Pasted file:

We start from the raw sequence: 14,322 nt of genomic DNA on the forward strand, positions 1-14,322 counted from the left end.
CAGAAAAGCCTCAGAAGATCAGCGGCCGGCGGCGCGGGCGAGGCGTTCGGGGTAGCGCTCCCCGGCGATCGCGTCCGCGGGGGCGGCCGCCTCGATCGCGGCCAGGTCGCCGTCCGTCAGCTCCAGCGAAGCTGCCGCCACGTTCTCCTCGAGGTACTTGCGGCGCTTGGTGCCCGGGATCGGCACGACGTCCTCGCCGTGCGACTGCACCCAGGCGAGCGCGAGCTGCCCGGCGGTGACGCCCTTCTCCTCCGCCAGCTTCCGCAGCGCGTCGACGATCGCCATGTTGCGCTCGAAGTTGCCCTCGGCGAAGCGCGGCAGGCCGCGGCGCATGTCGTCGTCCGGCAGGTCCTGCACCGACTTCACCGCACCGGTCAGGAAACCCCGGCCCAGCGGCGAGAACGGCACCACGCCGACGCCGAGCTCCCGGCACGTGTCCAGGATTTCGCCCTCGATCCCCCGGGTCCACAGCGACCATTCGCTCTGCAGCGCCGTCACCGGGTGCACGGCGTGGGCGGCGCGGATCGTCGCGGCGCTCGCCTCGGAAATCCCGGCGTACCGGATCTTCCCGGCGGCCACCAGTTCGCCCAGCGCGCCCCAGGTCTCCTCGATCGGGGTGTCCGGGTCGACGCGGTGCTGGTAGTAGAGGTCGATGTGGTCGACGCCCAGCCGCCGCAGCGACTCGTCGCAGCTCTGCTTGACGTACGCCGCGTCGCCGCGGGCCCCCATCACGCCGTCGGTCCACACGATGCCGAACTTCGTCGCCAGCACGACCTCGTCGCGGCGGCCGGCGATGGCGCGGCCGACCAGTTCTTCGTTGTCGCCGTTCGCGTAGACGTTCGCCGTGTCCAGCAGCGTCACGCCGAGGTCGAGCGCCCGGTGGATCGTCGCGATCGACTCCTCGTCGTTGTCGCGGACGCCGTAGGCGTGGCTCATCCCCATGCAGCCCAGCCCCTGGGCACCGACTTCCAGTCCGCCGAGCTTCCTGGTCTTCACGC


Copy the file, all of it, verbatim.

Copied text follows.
We start from the raw sequence: 14,322 nt of genomic DNA on the forward strand, positions 1-14,322 counted from the left end.
CAGAAAAGCCTCAGAAGATCAGCGGCCGGCGGCGCGGGCGAGGCGTTCGGGGTAGCGCTCCCCGGCGATCGCGTCCGCGGGGGCGGCCGCCTCGATCGCGGCCAGGTCGCCGTCCGTCAGCTCCAGCGAAGCTGCCGCCACGTTCTCCTCGAGGTACTTGCGGCGCTTGGTGCCCGGGATCGGCACGACGTCCTCGCCGTGCGACTGCACCCAGGCGAGCGCGAGCTGCCCGGCGGTGACGCCCTTCTCCTCCGCCAGCTTCCGCAGCGCGTCGACGATCGCCATGTTGCGCTCGAAGTTGCCCTCGGCGAAGCGCGGCAGGCCGCGGCGCATGTCGTCGTCCGGCAGGTCCTGCACCGACTTCACCGCACCGGTCAGGAAACCCCGGCCCAGCGGCGAGAACGGCACCACGCCGACGCCGAGCTCCCGGCACGTGTCCAGGATTTCGCCCTCGATCCCCCGGGTCCACAGCGACCATTCGCTCTGCAGCGCCGTCACCGGGTGCACGGCGTGGGCGGCGCGGATCGTCGCGGCGCTCGCCTCGGAAATCCCGGCGTACCGGATCTTCCCGGCGGCCACCAGTTCGCCCAGCGCGCCCCAGGTCTCCTCGATCGGGGTGTCCGGGTCGACGCGGTGCTGGTAGTAGAGGTCGATGTGGTCGACGCCCAGCCGCCGCAGCGACTCGTCGCAGCTCTGCTTGACGTACGCCGCGTCGCCGCGGGCCCCCATCACGCCGTCGGTCCACACGATGCCGAACTTCGTCGCCAGCACGACCTCGTCGCGGCGGCCGGCGATGGCGCGGCCGACCAGTTCTTCGTTGTCGCCGTTCGCGTAGACGTTCGCCGTGTCCAGCAGCGTCACGCCGAGGTCGAGCGCCCGGTGGATCGTCGCGATCGACTCCTCGTCGTTGTCGCGGACGCCGTAGGCGTGGCTCATCCCCATGCAGCCCAGCCCCTGGGCACCGACTTCCAGTCCGCCGAGCTTCCTGGTCTTCACGC